Some days, 20 new prisoners arrive at the Ohio reception center, other times, as many as 150. Officials never know what to expect because counties don’t have to provide advance notice. In the 2010 fiscal year, 24,023 prisoners entered the system, says the Columbus Dispatch. Nearly half of them will be released in a year or less.T axpayers pay a tab of $66.04 per day per prisoner. It’s no wonder that prison administrators have been pushing for years to stem the tide of incoming inmates to save money and reduce crowding. Ohio prisons house 50,976 offenders (33 percent over capacity), have a staff of more than 13,300 employees and a two-year, $3.54 billion budget.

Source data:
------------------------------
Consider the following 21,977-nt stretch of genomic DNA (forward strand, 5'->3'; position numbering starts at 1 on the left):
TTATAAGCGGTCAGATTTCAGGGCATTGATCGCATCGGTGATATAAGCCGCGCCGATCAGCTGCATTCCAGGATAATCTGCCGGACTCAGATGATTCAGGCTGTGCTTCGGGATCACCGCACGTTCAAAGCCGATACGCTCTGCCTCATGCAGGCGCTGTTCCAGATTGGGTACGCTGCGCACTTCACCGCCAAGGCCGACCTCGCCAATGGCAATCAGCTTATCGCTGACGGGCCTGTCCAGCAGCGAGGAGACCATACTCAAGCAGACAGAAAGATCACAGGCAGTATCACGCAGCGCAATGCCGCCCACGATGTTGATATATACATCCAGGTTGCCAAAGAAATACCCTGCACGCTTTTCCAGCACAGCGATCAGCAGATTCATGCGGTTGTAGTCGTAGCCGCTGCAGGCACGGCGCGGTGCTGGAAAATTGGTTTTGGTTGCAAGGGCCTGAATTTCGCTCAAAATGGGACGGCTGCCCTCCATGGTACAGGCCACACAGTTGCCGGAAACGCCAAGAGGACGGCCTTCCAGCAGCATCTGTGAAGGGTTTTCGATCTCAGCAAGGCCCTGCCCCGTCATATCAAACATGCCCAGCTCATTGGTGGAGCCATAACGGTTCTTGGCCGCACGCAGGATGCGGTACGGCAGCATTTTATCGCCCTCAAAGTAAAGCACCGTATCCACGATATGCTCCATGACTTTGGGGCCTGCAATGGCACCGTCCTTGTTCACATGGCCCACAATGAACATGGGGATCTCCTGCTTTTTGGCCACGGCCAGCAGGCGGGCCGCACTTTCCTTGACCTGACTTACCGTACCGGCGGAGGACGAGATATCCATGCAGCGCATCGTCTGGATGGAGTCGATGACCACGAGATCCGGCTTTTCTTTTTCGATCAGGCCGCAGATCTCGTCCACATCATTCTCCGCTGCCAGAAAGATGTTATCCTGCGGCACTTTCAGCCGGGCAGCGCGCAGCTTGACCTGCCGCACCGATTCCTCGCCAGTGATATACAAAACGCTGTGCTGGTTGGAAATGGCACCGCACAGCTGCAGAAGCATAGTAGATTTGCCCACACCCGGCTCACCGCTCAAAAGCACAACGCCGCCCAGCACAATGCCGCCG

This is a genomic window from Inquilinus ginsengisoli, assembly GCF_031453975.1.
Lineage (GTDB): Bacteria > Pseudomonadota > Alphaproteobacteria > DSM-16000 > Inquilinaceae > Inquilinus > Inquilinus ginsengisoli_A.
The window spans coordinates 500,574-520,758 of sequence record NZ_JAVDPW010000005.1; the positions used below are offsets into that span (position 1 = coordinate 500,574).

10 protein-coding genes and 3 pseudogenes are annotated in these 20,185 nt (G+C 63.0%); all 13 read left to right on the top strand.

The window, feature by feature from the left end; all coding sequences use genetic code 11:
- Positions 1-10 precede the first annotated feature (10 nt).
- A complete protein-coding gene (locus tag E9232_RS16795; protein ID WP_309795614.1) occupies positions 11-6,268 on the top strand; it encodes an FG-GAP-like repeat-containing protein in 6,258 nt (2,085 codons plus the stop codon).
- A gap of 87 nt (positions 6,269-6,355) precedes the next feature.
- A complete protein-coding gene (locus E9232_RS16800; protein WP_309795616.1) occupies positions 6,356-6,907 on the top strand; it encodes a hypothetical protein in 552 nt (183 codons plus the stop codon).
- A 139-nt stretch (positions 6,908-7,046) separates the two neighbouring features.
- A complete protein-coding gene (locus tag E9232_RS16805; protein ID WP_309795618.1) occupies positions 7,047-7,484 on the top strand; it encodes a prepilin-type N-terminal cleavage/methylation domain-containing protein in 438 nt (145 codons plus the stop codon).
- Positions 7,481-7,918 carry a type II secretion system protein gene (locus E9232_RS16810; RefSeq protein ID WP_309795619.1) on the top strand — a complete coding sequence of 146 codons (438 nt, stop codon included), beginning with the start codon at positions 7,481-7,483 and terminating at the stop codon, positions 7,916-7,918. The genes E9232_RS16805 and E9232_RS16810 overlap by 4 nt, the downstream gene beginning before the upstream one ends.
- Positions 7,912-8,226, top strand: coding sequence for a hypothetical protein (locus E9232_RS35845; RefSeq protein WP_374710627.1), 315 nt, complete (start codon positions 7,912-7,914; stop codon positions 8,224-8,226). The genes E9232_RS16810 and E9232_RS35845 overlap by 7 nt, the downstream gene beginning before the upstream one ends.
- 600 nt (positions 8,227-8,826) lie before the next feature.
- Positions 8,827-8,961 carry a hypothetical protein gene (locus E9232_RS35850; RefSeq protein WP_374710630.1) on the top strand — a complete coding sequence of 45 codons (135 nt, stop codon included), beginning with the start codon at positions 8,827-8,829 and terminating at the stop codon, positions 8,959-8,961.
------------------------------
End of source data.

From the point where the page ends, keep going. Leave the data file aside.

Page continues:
That makes prisons one of the largest single categories in the state budget, accounting for roughly 7 percent of general fund spending, and a top target for cutbacks as state officials struggle to deal with an impending $8 billion shortfall. Gov.-elect John Kasich has made it clear that changes in prisons, including privatization and sentencing reform, will be in his sights when he takes office Jan. 10. “Everything is on the table. Is it possible to have private companies run prisons, build prisons? Of course it is; we’re looking at it,” Kasich told the Dispatch. “But corrections reform is critical. It’s one of the big cost sinks that we have. Kasich, who beat incumbent Democrat Gov. Ted Strickland last month, said locking up offenders who have committed “relatively minor crimes” in costly state prisons “doesn’t make sense to me. “You want to put your prisoners in an environment where the public is safe, but where it’s the least costly,” he said.